Science of Happiness

Join Emily as she talks about the science behind your happiness!
Hi, my name is Emily Carter and I’m a web marketer at WebFX. Today, I’m going to be talking about the science of happiness and what data and biology can reveal about our moods. In this video, we’ll take a look at what Mazlow’s Hierarchy of Needs reveals about happiness, which countries are the happiest, and factors that can increase and reduce happiness.

Abraham Mazlow is one of the earliest psychologists to focus on the psychology of happy people, and he developed the well-known hierarchy of needs. According to Mazlow, happiness can only be achieved once our basic needs for food, security, love and self-esteem are satisfied.

Only then can we experience purpose and inner potential. Mazlow studied happy people in order to determine what made them happy, and he concluded that happy people enjoy a life in general in all of its aspects, while others only enjoy moments of success.

Around the world, the happiest people live in Iceland, Denmark, Sweden, the Netherlands and Australia. Mexico and Puerto Rico are the home to the most satisfied people and Nigeria and Mexico have the most optimistic people. The U.S. ranks number 16 on the list of the happiest countries.

For kids, the most important source of happiness is close friends and family, and happiest kids come from Mexico, Spain, Brazil, Germany and America.

Next, we’ll take a look at some factors that boost happiness. Around the world, two of the biggest factors that contribute to happiness is a sense of community and community celebrations. According to research, we should spend about 2 hours a week or 100 hours a year helping people in the community.

Being a part of a community is also important as 43% of people who attended church weekly say they are very happy.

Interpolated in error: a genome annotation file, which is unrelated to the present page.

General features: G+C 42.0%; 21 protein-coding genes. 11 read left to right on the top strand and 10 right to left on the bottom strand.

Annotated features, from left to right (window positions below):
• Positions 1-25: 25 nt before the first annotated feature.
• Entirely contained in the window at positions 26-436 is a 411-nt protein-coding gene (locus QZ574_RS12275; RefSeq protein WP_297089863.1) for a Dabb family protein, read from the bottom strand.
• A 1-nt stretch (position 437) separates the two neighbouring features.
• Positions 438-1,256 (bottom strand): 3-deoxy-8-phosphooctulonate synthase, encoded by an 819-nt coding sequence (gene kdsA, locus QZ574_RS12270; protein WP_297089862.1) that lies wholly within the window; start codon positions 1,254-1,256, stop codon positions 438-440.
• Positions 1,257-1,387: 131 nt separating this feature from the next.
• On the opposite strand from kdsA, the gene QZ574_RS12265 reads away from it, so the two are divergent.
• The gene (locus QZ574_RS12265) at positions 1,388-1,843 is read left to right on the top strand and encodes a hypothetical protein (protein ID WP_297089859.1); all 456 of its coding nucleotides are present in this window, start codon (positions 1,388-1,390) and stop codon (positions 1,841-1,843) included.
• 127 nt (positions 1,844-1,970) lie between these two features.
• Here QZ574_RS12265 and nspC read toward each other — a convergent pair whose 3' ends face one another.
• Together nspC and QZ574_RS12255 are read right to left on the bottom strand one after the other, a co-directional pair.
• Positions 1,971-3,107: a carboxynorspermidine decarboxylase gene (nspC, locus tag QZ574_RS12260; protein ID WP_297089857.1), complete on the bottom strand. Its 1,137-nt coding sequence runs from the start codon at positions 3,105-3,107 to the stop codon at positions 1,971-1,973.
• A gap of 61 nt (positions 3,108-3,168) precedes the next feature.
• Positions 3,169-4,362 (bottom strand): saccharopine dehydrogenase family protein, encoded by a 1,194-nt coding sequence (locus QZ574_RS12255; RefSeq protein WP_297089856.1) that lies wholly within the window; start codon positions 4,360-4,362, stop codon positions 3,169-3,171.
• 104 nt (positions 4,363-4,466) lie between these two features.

People who participate in community service also report feeling less worried and stressed. So if you want to increase your own happiness, look for ways to get involved and give back to other people in your community.

Sleep also plays a big role in overall happiness. Studies show that sleep deprived people have a harder time remembering positive ideas and focus more on negative ideas. In one study of sleep deprived college students, researchers found that students remembered 81% of negative words and only 31% of positive words.

Income also impacts overall happiness and people who earn more than $20,000 each year are slightly happier than people who earn less. People in the highest income bracket are also about 3.5% happier than the average person.

Temperature also plays a role in happiness. Happiness is maximized at 57 degrees F, and just 20minutes a day outside in good weather boosts positivity, broadens thinking, and improves working memory. So if the weather is nice, head outside and enjoy the day, it might just make you happier!

Healthy people are 20% more happy than average, and exercise releases endorphins that make your brain feel happier. Runners high is an actual thing since exercise releases feel-good brain chemicals that act as natural opiates. Endorphins also act as pain-killers which can help mask tiredness during exercise. In a study of people with depression, 38% of patients treated with medication experienced a relapse, while only 9% of patients treated with exercise experienced relapse.

Next, we’ll take a look at some of the biggest killers of happiness. Around the world, consumerism is the number one suppressant of happiness and research shows that people who place high value in wealth and status are more depressed and anxious and less sociable. So remember the motto “less is more” and you might just experience greater happiness.

Forgetting to express gratitude and appreciate the things you have can also drain happiness. In a study, participants were divided into groups and asked to keep a journal about 5 things they were grateful for that week or 5 things that annoyed them. The results showed that participants in the gratitude group were 25% happier. Instead of focusing on things you don’t have, appreciate the good things.

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